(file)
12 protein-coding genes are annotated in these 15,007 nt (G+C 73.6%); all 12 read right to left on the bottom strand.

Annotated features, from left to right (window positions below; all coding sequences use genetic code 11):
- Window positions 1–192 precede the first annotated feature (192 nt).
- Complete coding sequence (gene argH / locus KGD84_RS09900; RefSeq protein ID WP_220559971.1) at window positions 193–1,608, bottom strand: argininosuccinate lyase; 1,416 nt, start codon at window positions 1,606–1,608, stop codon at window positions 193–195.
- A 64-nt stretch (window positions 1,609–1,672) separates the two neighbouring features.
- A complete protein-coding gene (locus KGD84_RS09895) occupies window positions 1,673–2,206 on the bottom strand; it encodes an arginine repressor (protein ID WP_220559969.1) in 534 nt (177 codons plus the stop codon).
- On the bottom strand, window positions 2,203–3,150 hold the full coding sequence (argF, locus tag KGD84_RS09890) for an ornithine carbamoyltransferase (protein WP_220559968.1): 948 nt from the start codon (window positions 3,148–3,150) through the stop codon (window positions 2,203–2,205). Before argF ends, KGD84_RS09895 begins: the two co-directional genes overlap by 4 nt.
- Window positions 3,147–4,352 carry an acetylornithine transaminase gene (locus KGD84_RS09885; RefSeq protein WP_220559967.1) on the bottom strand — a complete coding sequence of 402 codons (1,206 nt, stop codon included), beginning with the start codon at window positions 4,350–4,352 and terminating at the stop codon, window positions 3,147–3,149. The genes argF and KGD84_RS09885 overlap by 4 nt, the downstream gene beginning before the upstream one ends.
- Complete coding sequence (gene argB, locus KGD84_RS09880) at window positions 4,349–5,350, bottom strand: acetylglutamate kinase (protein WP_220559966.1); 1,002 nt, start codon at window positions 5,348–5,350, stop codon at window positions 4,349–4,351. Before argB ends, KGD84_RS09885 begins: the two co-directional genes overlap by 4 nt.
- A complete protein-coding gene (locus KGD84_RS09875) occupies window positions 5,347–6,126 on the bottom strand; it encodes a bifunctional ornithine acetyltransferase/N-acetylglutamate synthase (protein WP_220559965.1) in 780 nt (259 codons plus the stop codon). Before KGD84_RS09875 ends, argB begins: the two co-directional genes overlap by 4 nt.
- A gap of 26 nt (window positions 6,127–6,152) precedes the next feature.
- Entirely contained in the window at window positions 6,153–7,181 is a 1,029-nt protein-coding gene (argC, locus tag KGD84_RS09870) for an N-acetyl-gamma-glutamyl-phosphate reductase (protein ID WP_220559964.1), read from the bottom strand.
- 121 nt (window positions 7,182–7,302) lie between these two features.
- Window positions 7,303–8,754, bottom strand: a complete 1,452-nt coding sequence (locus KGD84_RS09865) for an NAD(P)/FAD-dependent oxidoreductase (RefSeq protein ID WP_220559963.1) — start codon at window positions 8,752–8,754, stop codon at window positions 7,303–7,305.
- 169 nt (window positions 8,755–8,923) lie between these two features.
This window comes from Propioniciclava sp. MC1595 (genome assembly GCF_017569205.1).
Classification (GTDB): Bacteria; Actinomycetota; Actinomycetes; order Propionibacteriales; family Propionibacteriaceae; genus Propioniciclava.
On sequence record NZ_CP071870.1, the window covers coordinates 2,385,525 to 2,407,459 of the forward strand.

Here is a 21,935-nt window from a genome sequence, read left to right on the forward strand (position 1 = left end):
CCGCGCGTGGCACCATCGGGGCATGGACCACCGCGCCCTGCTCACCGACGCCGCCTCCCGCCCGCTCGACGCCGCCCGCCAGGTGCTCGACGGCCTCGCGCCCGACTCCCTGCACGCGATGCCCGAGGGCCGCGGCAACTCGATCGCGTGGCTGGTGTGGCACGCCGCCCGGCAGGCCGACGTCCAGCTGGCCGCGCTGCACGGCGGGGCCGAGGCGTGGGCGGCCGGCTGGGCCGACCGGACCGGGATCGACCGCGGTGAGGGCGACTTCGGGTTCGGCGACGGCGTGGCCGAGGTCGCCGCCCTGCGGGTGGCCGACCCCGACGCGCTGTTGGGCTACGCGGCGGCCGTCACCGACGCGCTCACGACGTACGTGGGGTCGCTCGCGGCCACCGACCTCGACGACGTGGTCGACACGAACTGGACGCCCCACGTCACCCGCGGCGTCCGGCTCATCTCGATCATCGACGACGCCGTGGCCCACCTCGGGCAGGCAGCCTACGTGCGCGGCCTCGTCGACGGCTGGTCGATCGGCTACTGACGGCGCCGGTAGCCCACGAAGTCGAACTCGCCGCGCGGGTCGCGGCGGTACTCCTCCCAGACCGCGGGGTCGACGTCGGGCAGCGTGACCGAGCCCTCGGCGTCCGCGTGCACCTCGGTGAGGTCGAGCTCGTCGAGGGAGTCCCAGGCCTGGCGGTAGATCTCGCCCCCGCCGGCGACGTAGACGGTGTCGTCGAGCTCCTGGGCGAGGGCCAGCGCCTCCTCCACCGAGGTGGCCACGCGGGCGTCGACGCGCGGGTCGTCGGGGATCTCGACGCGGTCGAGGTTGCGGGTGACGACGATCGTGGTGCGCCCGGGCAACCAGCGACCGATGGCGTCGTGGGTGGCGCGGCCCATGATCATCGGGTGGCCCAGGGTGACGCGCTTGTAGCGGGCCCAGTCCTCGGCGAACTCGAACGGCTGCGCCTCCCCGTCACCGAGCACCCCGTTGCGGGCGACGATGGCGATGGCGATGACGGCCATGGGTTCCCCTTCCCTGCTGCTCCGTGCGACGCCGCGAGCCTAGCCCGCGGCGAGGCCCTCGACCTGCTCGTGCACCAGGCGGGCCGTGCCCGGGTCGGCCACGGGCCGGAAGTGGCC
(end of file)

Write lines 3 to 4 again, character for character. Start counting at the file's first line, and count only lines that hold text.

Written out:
- Window positions 1–192 precede the first annotated feature (192 nt).
- Complete coding sequence (gene argH / locus KGD84_RS09900; RefSeq protein ID WP_220559971.1) at window positions 193–1,608, bottom strand: argininosuccinate lyase; 1,416 nt, start codon at window positions 1,606–1,608, stop codon at window positions 193–195.